on?” He scribbles, looks at me again and scribbles some more. From
across the courts I can hear Lucy’s familiar whine, “But you had a
And Abby, uncharacteristically aggressive, “But you don’t even
know how to drive!”
“My dad always lets me drive his car,” Lucy says, way too loudly, “on
“That your daughter?” the officer says.
“They’re all with me today,” I say.
“But that one,” he points a finger at Lucy, “she’s yours?”
I’m thinking, How hot can my neck get? The heat is spreading up
my face. It dawns on me, not for the first time, for perhaps the eleventh time today, the hundredth time this week, that I don’t like being
lied to. I’m tired of it. I don’t like this no-accountability thing going
around. “You haven’t answered my question,” I say. This gets the attention of the uniforms and the other gray sweatshirt. He’s wearing
a black baseball cap with a postage-stamp-sized American flag sewn
on the side. He doesn’t smile.
“Yes, it was a drill,” he says. “Do you live around here?”
“Maybe. Did the man in the car know it was a drill?”
“What’s your name?”
“You don’t need my name.”
“It’s procedure,” I say back to him. What follows is a long ten seconds. I wonder how these men and I can live together in this little 16
community, can be breathing the same air. I wonder if the man in
front of me shaves twice a day.
“Thomas Paine,” I tell him. “P, as in patriot. A-I-N, as in nervous. E.”
I don’t have any identification on me. It doesn’t seem to matter.
“Well, Mr. Paine, we’ve got the situation under control. You don’t
need to worry.”
As we’re rolling back to the playground, I say, “Ted, we need to
“Uh-oh,” he says.
“Come on,” I say to Lucy and Abby. “We’re out of here.”
“We just got here,” they say.
“Right now!” I don’t look back, though I’m sure I got the attention of
the cops again. I fix my eyes forward and say in a level tone, “There’s
too much to do.” And as I say this, I feel that there is, but I don’t know
what or where to start. Again the girls answer with a dramatic lowering of the shoulders, but they follow. I don’t say goodbye to the kid. I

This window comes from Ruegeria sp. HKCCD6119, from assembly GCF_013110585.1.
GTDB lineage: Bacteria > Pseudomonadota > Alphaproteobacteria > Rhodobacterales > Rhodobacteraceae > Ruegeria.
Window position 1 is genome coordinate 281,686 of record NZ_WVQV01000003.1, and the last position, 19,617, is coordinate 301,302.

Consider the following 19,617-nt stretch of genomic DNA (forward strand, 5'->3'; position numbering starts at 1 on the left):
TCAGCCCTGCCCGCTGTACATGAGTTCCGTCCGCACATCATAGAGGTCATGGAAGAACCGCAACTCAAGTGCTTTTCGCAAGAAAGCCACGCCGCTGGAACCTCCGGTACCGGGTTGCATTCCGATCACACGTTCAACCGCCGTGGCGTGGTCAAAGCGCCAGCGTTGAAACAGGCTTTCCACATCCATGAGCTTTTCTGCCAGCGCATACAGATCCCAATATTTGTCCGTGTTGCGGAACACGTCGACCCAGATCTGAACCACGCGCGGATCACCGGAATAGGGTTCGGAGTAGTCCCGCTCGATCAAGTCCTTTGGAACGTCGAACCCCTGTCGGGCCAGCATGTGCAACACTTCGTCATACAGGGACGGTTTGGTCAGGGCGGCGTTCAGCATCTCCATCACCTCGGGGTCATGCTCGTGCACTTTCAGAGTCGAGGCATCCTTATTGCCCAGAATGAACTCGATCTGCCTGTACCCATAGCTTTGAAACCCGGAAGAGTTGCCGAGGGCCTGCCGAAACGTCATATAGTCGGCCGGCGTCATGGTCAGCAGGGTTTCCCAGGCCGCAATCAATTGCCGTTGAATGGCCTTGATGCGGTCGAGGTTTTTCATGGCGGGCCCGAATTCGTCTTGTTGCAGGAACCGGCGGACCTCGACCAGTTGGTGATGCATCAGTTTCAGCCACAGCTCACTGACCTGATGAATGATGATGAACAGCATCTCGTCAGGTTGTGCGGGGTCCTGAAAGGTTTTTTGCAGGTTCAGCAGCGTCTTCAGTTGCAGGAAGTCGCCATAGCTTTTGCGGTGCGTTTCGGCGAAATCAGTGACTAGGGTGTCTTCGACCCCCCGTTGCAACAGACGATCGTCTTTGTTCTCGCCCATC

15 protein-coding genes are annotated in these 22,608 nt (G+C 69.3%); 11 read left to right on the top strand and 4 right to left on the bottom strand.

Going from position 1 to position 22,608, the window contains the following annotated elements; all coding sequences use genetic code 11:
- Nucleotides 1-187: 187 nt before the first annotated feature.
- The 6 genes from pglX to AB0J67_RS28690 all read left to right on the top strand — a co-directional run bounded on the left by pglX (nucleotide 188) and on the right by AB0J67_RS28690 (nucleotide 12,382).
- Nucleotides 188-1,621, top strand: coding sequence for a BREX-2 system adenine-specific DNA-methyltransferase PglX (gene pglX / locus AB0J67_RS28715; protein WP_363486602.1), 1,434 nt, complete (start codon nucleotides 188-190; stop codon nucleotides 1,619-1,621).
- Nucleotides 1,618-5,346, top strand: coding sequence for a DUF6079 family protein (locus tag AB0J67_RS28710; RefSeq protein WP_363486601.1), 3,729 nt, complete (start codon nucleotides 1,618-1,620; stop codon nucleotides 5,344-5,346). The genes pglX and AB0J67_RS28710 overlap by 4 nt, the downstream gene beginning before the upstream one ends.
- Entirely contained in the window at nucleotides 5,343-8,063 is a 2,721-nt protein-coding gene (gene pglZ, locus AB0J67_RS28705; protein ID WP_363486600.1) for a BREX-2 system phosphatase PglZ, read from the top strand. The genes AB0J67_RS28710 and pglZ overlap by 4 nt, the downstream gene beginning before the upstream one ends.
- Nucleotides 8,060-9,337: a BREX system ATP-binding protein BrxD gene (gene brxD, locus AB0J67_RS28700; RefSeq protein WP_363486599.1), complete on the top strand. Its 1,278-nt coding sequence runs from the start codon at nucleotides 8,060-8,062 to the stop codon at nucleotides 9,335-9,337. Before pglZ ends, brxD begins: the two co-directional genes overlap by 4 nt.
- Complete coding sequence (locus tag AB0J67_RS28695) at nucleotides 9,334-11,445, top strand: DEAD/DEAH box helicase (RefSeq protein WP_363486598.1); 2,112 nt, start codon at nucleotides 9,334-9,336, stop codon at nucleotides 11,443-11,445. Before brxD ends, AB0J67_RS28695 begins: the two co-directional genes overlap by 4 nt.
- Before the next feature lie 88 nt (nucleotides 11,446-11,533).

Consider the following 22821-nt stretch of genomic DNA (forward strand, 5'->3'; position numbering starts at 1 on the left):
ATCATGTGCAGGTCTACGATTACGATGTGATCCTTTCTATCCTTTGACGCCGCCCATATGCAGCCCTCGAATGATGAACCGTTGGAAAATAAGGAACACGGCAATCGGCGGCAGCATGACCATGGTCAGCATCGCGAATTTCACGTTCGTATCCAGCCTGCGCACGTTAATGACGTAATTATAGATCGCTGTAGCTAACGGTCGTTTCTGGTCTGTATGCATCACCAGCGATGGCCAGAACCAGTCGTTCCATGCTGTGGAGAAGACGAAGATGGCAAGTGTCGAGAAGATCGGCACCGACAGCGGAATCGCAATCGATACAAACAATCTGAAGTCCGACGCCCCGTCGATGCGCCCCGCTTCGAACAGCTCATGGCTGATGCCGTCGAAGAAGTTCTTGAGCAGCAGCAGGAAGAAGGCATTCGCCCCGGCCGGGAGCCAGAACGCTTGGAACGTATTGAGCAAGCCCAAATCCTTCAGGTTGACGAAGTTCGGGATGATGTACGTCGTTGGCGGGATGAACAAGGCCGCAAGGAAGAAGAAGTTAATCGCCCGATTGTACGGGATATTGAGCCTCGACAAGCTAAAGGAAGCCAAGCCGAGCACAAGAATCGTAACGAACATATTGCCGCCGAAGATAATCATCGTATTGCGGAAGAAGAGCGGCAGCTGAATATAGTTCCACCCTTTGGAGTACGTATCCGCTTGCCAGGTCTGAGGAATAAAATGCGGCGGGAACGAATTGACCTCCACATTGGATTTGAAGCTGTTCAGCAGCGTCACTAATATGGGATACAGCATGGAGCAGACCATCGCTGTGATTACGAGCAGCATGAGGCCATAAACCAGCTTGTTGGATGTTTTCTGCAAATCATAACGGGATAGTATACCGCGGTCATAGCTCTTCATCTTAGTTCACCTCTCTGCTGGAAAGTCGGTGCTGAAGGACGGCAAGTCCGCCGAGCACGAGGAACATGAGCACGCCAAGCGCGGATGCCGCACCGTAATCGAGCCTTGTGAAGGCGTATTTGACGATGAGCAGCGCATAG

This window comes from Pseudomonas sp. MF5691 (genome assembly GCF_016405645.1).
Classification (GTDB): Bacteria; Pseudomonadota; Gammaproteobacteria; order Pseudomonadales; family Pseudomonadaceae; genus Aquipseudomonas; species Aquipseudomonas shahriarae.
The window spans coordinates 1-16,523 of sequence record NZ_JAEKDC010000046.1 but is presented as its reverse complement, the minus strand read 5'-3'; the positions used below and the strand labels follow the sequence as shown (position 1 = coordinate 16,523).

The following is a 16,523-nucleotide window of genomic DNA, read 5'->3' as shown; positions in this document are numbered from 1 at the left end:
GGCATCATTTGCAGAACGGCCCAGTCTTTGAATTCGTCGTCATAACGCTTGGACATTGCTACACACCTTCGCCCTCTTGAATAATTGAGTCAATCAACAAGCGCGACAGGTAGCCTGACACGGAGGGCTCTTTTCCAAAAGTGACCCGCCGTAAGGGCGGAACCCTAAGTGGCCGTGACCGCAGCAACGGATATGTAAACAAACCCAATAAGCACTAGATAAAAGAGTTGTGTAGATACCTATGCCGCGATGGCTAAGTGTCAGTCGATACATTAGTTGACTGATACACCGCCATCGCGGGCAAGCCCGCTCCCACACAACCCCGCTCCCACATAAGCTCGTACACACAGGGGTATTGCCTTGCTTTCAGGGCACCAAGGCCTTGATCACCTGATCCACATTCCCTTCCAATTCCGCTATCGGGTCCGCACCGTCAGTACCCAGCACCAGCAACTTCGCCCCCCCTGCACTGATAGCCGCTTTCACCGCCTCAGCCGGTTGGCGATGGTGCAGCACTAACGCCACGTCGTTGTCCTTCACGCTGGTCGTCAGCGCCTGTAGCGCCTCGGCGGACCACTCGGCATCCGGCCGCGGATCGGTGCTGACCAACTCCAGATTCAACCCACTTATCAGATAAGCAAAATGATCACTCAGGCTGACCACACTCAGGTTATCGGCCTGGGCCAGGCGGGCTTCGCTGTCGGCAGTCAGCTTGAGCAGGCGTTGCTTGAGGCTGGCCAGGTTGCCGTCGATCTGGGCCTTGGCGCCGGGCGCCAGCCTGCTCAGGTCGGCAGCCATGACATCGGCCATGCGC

don’t like his attitude.
It’s quiet crossing back over the bridge. The creek below is nothing
more than a few stagnant puddles this time of year. If water can think,
it seems to be thinking very slowly.
I owe the girls an apology, or at least an explanation, but my
thoughts are going off in other directions. I’m remembering what
I’d told my students about the Bill of Rights, and how perhaps my
remarks need to be amended. By the time we reach our street, the
girls seem to have come out of their funk.
“This is how cops walk,” Lucy says. She holds her arms at her sides
and her wrists out half a foot from her waist, as if perhaps she has
a holster and gadgets on her belt. She spreads her legs wider than
usual and her movements are oddly stiff.
“Looks like a cop with a full diaper,” I say.
Abby screams, “That’s so gross.” She attempts a new variation, teenager cop with full diaper, but it doesn’t last long because she has to
hold her belly and laugh.
“Dad,” Lucy says, “what do you have to do that’s so important?”
“Yeah, we were playing,” says Abby.
“I’m sorry about that,” I say.
“But you didn’t answer my question.” 17
“Do you want the short answer or the long answer?”
“I don’t know,” Lucy says.
“Because I don’t know if there’s time for the long answer.”
“Better give us the short answer,” says Abby.
“Forget the closet.”
“What?” they say.
“Forget the refrigerator and the file cabinets and the pantry.”
“What’s he talking about?” says Abby.
“The house is on fire, girls. Get the hoses. Get your bikinis on.”
Abby giggles but Lucy does not. “Come on, Dad,” she says. “Please.”
I can hear the frustration in her voice and see it in the squint of her
eyes. It takes all my will to focus and give a simple answer, just another
of my battles to accept the war, to believe it’s real. I don’t know the
clinical name for what I’ve got, but I know it’s contagious. I see it on
TV and I hear from all my friends. It manifests as panic and preoccupation. I want to call it End of Empire, Early Onset.
“I have to get organized,” I say. “I mean, to organize. I mean, to
write letters and call people. I mean, I mean, the house is really burning, really, in a way.”
“That’s ridiculous,” Abby says. She looks at Lucy. I look at Lucy, too.
So often she propels my flights, but she also gives me the room and
the reason to touch down. My appreciation for her right now is almost overwhelming.
“No,” Lucy says, “I can tell he’s serious.”
“I am. I am serious.”
“I can tell.” Lucy turns her attention from me back to the tips of her
hair, but very briefly. She tosses her hair over her shoulder.
“What if you don’t get organized?” Abby says. “Then what will
“What if?” Lucy says. “It’s happening.”